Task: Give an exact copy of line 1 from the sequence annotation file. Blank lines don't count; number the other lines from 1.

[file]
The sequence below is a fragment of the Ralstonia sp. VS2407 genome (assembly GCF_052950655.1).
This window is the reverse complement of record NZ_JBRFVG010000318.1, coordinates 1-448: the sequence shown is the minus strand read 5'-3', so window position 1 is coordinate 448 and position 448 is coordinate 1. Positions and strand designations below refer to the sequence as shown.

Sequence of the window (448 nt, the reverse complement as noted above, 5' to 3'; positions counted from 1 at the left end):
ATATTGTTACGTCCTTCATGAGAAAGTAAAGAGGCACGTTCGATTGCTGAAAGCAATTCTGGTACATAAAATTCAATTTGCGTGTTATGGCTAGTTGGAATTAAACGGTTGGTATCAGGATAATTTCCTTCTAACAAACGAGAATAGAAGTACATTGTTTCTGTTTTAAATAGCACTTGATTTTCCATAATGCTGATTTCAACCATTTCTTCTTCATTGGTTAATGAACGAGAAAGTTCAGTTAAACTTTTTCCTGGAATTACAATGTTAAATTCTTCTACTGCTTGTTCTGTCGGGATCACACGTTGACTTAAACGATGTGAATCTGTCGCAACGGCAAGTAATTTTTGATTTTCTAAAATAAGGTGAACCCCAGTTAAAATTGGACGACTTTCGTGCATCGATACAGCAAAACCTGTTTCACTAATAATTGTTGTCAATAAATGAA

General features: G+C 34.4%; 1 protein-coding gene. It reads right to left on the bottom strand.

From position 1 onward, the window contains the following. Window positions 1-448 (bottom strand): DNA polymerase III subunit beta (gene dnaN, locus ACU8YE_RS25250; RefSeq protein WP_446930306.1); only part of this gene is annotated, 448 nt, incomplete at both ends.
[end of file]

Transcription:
The sequence below is a fragment of the Ralstonia sp. VS2407 genome (assembly GCF_052950655.1).